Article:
Shein promised to tackle overwork. A new report claims 75-hour weeks are still common

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More than a year after Shein promised to tackle excessive working hours in its supply chain, a new report suggests the Chinese fast-fashion company still has a problem.

Workers in some factories supplying Shein are still working 75-hour weeks, according to an investigation by Public Eye, a Swiss human rights advocacy group that first highlighted the alleged abuse back in 2021.

“The 75-hour weeks that we found out about two years ago still seem to be common at Shein,” the Swiss organization said.

Public Eye interviewed 13 textile workers employed at six factories in Guangzhou, a region in southern China, last summer. It found that staff worked an average of 12 hours a day, excluding lunch and dinner breaks, and usually for six or seven days a week.

Shein does not reveal the identity of its suppliers, Public Eye said in its report. The group said it established that the factories were Shein suppliers through interviewees’ responses as well as the presence of Shein products.

Public Eye also claimed that workers’ wages had hardly changed since its 2021 report. They fluctuated between 6,000 and 10,000 yuan per month ($829 and $1,382). However, after deducting pay for overtime, wages fell to about 2,400 ($332) a month. That’s well below the 6,512 yuan ($900) Public Eye says is a living wage in China, citing calculations by campaign group the Asia Floor Wage Alliance.

“I work every day from 8 in the morning to 10.30 at night and take one day off each month. I can’t afford any more days off because it costs too much,” Public Eye cited one worker as saying.

Shein is an online shopping retailer founded in 2008 that sells its cut-price fast fashion apparel all over the world.

In a statement to CNN the company said that it does “not recognize many of the allegations in (Public Eye’s) report.”

“The Public Eye report is based on a sample of 13 interviewees and, though all voices in our supply chain are important, this small sample size should be seen in the context of our comprehensive ongoing process to continually improve our supply chain, which involves engaging with thousands of suppliers and workers within the supply chain,” it added.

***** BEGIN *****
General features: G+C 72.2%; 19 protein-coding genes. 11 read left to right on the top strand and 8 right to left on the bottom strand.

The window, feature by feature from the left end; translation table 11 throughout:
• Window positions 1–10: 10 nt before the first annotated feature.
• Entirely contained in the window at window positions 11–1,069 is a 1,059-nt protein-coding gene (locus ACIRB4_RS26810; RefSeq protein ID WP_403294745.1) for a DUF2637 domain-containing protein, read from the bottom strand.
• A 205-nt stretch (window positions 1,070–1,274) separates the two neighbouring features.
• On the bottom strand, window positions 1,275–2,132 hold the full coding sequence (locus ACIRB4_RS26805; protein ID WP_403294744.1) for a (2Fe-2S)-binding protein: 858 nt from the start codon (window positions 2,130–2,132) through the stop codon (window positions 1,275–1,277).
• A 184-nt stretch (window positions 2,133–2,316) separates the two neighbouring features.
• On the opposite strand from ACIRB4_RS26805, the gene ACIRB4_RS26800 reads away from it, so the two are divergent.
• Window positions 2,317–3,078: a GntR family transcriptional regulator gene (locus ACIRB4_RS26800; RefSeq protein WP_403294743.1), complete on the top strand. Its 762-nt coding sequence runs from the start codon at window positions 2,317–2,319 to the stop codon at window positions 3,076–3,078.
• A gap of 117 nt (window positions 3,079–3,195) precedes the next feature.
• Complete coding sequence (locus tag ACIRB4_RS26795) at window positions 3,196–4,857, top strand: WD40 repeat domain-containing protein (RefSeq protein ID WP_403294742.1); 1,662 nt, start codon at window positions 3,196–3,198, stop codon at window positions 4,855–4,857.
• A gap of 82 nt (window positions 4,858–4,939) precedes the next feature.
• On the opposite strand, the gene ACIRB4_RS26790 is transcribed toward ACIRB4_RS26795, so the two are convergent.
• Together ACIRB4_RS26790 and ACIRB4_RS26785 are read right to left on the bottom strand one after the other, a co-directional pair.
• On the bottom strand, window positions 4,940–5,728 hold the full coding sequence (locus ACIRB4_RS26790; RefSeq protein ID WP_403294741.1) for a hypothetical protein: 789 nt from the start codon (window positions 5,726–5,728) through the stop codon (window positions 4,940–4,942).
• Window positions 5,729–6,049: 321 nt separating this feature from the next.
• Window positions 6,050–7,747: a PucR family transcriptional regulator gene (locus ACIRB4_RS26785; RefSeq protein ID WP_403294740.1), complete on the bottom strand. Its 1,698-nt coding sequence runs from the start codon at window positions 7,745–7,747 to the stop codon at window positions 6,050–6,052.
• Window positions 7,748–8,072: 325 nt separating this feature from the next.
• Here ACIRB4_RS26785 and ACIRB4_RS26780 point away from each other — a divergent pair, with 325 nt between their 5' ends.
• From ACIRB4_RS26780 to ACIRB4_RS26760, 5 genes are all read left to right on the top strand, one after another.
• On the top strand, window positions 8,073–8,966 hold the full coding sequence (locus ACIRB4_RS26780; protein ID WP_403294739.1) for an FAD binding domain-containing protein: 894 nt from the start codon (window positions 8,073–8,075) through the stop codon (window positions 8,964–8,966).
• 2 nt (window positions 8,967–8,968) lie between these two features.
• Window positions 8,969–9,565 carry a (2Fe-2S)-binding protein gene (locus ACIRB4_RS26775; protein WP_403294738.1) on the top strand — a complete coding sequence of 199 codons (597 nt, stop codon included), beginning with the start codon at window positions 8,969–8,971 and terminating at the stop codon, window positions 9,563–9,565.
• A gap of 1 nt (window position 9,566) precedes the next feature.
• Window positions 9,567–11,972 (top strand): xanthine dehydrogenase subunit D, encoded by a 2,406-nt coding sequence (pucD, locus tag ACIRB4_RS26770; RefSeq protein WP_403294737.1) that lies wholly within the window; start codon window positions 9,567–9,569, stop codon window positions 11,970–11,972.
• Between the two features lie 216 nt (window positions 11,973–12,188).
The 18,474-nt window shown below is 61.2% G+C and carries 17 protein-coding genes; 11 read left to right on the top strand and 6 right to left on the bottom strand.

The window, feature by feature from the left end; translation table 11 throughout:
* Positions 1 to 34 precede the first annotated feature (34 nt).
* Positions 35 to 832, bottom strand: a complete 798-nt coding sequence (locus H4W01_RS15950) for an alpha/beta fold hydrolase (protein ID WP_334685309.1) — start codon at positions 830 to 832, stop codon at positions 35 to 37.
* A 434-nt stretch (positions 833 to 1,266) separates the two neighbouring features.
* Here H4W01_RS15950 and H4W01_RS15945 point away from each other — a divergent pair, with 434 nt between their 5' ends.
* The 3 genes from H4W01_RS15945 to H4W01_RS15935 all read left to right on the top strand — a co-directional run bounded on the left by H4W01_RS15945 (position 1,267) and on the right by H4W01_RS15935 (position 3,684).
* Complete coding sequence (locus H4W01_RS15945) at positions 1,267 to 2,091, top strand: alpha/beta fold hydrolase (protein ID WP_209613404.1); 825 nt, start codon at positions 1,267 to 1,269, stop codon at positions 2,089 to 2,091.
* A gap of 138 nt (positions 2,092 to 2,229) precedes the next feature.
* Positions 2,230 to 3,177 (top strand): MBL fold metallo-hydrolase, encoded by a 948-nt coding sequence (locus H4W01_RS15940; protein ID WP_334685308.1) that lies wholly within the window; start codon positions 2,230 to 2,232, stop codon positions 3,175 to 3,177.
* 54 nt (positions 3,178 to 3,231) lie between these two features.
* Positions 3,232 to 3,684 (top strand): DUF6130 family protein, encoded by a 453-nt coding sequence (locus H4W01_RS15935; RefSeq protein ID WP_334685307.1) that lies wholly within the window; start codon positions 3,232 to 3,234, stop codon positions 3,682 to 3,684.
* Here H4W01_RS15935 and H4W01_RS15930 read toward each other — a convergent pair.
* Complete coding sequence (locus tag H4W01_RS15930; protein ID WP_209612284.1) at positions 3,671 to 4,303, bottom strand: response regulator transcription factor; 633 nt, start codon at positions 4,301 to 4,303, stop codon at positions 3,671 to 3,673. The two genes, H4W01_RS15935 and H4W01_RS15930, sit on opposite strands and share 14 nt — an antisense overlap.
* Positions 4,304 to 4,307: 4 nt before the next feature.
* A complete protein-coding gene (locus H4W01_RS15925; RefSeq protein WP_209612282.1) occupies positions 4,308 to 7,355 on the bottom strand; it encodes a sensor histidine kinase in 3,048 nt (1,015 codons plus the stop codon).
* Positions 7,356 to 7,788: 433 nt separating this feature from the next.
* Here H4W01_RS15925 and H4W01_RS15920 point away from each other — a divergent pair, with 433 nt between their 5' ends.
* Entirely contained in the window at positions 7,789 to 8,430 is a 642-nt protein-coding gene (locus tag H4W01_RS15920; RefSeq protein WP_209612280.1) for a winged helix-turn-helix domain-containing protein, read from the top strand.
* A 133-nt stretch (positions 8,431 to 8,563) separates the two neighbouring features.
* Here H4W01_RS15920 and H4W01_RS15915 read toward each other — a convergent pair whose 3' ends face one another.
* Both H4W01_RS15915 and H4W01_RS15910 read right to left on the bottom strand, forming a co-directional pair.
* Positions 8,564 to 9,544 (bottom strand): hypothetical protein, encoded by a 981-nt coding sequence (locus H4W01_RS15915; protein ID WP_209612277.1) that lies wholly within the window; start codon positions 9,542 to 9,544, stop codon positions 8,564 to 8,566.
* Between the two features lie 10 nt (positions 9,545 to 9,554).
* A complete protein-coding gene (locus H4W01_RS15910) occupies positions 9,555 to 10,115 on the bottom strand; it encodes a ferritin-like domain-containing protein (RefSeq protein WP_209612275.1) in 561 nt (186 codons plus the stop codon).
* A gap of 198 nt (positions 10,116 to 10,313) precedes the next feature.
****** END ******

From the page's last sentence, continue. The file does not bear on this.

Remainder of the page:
In December 2022, Shein announced plans to invest $15 million to upgrade hundreds of factories belonging to its suppliers. That announcement followed a documentary broadcast by the UK’s Channel 4 that made allegations of labor exploitation against two of Shein’s suppliers in China, with factory staff allegedly working 18 hours a day and making pennies per item. On Monday, it said it continued to make substantial investments to strengthen governance and compliance among its suppliers.

“These efforts are already delivering results, with our regular supplier audits showing a consistent improvement in performance and compliance by our supplier partners,” Shein said in its statement.

A spokesperson for Shein told CNN that the company requires its suppliers to cap workers schedules at 60 hours per week, including overtime, and to give workers at least one day off a week. Staff also have the right to refuse to work overtime.

Third-party audits carried out between April 2022 and June 2023 showed that workers at its suppliers earned basic salaries that were, on average, more than double the local minimum wage, and “much higher” than the living wage in Shenzhen, about 81 miles south of Guangzhou, the spokesperson added.

Public Eye said it did not return to Nancun, near Guangzhou — where Shein has its headquarters — to interview workers as it had done in 2021, because an increase in media scrutiny in the area made “the atmosphere too risky.”

Some workers also told investigators that they had noticed an rise in the number of surveillance cameras in the factories, and believed that the recordings were sent to Shein in real time to help the firm enforce its rules.

Shein’s suppliers “make their own decision to install cameras in their facilities” to enhance security, but that it “does not have access to suppliers’ security camera feeds or footage,” the company spokesperson told CNN.

Public Eye’s investigators also observed young people, judged to be about 14 or 15 years old, performing simple tasks, such as packaging, in some of the factories.

“We strictly do not tolerate child labor. We treat any violations with utmost severity,” the spokesperson said, adding that “any such violations found would result in the immediate termination of (the firm’s) business relationship with the supplier.”

This article has been updated with additional information.

Read the full article here

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